Experience some of the sights and sounds of the Baltimore Running Festival leading up to the beginning of the full marathon. (Ulysses Muñoz / Baltimore Sun)
As Baltimore Running Festival organizers considered changes in the lead-up to Saturday's morning of races downtown, they seemed to borrow an idea from the runners themselves: It's not how you start that matters. It's how you finish.
It was an idea small in scope but big in impact. Patrick Sullivan noticed it right away. As he came down Hopkins Place and made a left onto Pratt Street for the final tenth of a mile in the Baltimore Marathon, as he saw the finish line in the distance and heard the blast of cheers and clang of cowbells on either side, he thought of maybe the country's most famous marathon.
"It's kind of like that turn onto Boylston Street," the Catonsville resident, 28, said, referring to the iconic final stretch of the Boston Marathon. "You hit that turn, and it just erupts."
In rerouting the races' endpoint from the parking lot between M&T Bank Stadium and Camden Yards to Pratt Street, the Inner Harbor not far off, officials had hoped to make just that kind of lasting impression. After as many as 26.2 miles of pounding pavement and perfect weather, it was a special kind of runner's high to see glimmering water within walking distance — or at least some kind of liquid that wasn't their own sweat.
Jordan Tropf, a former Navy cross country runner and current student at the Johns Hopkins University School of Medicine, won the marathon, crossing the line in 2 hours, 29 minutes, 6 seconds, while McDaniel foreign-laguages professor Silvia Baage, 36, of Rockville, won the women's race in 2:58:36. But runners almost universally hailed the new finish as the highlight of the course.
"The feel when you turn this corner onto Pratt Street," Tropf, 25, said, "is just unbelievable."
I tell you, this finish line, you can't beat. You just can't beat it.
Remus Medley, of Baltimore
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This was Tropf's first Baltimore Running Festival. He didn't know what he'd been missing in the 16 years prior. Much of the course remained unchanged Saturday — runners still zipped by the Maryland Zoo in Baltimore, looped around Lake Montebello, crossed the Howard Street Bridge — but the rebooted ending was, for many, a welcome new beginning.
Caryn Just, 29, wasn't sure she'd like it. She's a Baltimorean, born and raised, and in her first two half-marathons at the Baltimore Running Festival, she'd come to appreciate the way the course terminated near the two stadiums she adores.
But after she finished? "Then it was just, like, a parking lot," the Rodgers Forge resident said.
"This is more about the city, I feel like, which is cool, because I think that's the best part about the race," she said. "I love Baltimore and I feel like it's a fun thing that brings everybody out. I feel like this is Baltimore-centric."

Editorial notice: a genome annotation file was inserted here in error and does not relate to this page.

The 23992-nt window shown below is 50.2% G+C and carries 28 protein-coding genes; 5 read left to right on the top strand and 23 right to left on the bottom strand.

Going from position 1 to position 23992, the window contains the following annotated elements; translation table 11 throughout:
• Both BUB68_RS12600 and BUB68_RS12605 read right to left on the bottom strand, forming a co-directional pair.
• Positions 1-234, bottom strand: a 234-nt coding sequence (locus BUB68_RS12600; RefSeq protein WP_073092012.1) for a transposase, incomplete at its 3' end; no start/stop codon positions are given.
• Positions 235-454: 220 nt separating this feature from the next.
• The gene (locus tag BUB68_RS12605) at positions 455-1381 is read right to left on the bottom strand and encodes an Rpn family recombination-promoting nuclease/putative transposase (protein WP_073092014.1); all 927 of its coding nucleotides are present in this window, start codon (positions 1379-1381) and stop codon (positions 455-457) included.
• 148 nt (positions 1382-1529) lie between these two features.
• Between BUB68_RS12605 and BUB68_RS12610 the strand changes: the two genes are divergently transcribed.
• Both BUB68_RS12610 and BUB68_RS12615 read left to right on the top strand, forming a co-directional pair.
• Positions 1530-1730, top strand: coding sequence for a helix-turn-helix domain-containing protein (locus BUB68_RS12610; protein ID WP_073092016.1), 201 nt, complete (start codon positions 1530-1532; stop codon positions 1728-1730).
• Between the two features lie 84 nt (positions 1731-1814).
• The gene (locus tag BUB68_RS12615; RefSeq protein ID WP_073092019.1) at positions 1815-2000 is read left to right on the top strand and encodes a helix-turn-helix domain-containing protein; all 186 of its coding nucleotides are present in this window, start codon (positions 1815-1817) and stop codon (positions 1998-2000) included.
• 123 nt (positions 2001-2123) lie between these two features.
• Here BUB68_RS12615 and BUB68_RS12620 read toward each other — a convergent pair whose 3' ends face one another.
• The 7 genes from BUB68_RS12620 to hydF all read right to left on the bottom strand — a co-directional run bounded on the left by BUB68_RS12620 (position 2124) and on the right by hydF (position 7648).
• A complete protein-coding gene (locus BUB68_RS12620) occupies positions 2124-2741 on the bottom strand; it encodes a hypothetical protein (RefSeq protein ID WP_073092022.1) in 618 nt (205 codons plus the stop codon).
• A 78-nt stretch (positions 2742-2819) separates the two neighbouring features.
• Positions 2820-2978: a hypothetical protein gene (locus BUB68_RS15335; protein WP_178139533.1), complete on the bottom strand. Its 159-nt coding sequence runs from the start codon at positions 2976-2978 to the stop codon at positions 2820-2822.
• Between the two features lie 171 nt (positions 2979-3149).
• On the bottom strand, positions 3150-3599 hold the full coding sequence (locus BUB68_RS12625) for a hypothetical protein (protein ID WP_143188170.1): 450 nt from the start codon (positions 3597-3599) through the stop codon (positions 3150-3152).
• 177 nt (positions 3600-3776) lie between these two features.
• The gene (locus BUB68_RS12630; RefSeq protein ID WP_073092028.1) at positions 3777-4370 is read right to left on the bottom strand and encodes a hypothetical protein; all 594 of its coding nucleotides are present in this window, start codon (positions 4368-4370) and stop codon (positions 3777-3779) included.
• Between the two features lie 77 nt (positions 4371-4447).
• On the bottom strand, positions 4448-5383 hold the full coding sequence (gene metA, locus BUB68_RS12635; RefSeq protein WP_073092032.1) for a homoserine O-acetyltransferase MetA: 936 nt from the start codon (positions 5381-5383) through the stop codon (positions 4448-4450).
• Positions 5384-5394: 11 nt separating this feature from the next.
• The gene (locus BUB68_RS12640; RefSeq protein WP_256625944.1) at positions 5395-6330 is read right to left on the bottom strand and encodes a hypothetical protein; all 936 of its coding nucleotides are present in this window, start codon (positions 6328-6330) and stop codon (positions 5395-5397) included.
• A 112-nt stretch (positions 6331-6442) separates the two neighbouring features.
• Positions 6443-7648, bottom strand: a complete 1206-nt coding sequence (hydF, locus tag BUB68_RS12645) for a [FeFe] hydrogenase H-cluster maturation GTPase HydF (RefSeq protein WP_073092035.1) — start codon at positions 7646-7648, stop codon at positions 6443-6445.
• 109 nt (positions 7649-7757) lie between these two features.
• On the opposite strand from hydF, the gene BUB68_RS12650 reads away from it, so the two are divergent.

Dave Berdan, 36, a two-time winner of the Baltimore Marathon and the coach of the Stevenson cross country team, didn't mind the previous course iteration. He ran it six times. But his reassessment of the race aligned almost exactly with the hopes of the event's executive race director.
Lee Corrigan, president of Corrigan Sports Enterprises, had said Thursday that he envisioned thousands of runners standing at the Inner Harbor for postrace photos, the city's scenic backdrop shared across social media, strangers to Baltimore getting a sense of its running bona fides.
So Berdan wasn't far off when he likened the new homestretch to a "photo op," adding: "It feels like a normal big-city marathon. Now, if you look around, you see skyscrapers. …
"Yeah, you had the backdrop of the Ravens stadium and Camden Yards [last year], but here, it's the whole city."
The festival flowed easily on the course and off. Officials had changed the starting time of the half-marathon so as not to interfere with the top contenders in the full marathon, and indeed, the only runner to pass Tropf on Saturday was a relay team member.
Once across the finish line, runners collected their breath, then their medals, then fruit and nutrition bars as they passed along to the "Celebration Village" at McKeldin Square, which pulsed with life for hours afterward.
"This is so easy," Just said. "I could go get an Uber now if I really wanted to. I like that a lot."
Car traffic wasn't a problem Saturday. Neither was foot traffic, if only because the thousands of spectators downtown couldn't have had a more grateful audience. Railings along Pratt Street were packed two or three deep in some spots near the finish line.
Eileen Ser, 23, a Germantown native and Penn State graduate student, felt every vibration as she made her final push.
"I like that," Ser said. "I definitely feed off the energy of other people cheering, people able to be there for the finish."
"The more noise there is," said her friend Tyler Pitkanen, 24, of Federal Hill, "you just feed off that adrenaline."
Remus Medley, 47, of Baltimore has run every marathon put on in the city. He used words like "perfect" and "beautiful" to describe his 17th, from the availability of water along the course to how police officers were the ones handing out medals.
This year's festival reminded him of another race: the now-defunct Grand Prix of Baltimore, which brought IndyCar downtown and onlookers to the streets.
No longer, he said, was the city hidden.
"It shows that Baltimore is a friendly city and in big events, people come together," he said. "I tell you, this is a great day and I tell you, this finish line, you can't beat. You just can't beat it."